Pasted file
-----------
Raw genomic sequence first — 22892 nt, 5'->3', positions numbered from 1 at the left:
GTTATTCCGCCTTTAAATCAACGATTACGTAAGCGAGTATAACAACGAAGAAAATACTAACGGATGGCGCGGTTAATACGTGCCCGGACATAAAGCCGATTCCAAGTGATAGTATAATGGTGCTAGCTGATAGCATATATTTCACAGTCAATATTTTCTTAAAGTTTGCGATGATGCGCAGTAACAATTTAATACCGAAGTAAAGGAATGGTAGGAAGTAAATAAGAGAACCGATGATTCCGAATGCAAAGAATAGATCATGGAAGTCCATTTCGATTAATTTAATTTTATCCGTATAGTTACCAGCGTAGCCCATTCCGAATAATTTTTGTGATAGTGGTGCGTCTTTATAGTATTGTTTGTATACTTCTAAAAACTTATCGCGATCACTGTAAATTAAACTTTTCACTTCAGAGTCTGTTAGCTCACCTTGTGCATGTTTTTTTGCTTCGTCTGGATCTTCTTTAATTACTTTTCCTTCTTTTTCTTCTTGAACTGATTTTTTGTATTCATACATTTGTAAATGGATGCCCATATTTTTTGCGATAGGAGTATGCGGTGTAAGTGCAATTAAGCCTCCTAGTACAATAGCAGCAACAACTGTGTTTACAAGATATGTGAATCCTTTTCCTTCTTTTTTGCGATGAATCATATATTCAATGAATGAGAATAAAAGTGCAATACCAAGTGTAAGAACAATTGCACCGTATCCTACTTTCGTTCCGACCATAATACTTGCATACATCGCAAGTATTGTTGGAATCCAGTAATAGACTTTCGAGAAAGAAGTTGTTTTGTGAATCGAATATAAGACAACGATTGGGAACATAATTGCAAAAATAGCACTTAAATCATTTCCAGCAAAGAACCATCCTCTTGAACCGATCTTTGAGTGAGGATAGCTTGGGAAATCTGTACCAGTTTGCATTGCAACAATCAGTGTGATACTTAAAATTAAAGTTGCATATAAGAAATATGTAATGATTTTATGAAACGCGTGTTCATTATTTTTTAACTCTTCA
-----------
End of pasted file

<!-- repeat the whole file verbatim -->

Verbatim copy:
Raw genomic sequence first — 22892 nt, 5'->3', positions numbered from 1 at the left:
GTTATTCCGCCTTTAAATCAACGATTACGTAAGCGAGTATAACAACGAAGAAAATACTAACGGATGGCGCGGTTAATACGTGCCCGGACATAAAGCCGATTCCAAGTGATAGTATAATGGTGCTAGCTGATAGCATATATTTCACAGTCAATATTTTCTTAAAGTTTGCGATGATGCGCAGTAACAATTTAATACCGAAGTAAAGGAATGGTAGGAAGTAAATAAGAGAACCGATGATTCCGAATGCAAAGAATAGATCATGGAAGTCCATTTCGATTAATTTAATTTTATCCGTATAGTTACCAGCGTAGCCCATTCCGAATAATTTTTGTGATAGTGGTGCGTCTTTATAGTATTGTTTGTATACTTCTAAAAACTTATCGCGATCACTGTAAATTAAACTTTTCACTTCAGAGTCTGTTAGCTCACCTTGTGCATGTTTTTTTGCTTCGTCTGGATCTTCTTTAATTACTTTTCCTTCTTTTTCTTCTTGAACTGATTTTTTGTATTCATACATTTGTAAATGGATGCCCATATTTTTTGCGATAGGAGTATGCGGTGTAAGTGCAATTAAGCCTCCTAGTACAATAGCAGCAACAACTGTGTTTACAAGATATGTGAATCCTTTTCCTTCTTTTTTGCGATGAATCATATATTCAATGAATGAGAATAAAAGTGCAATACCAAGTGTAAGAACAATTGCACCGTATCCTACTTTCGTTCCGACCATAATACTTGCATACATCGCAAGTATTGTTGGAATCCAGTAATAGACTTTCGAGAAAGAAGTTGTTTTGTGAATCGAATATAAGACAACGATTGGGAACATAATTGCAAAAATAGCACTTAAATCATTTCCAGCAAAGAACCATCCTCTTGAACCGATCTTTGAGTGAGGATAGCTTGGGAAATCTGTACCAGTTTGCATTGCAACAATCAGTGTGATACTTAAAATTAAAGTTGCATATAAGAAATATGTAATGATTTTATGAAACGCGTGTTCATTATTTTTTAACTCTTCA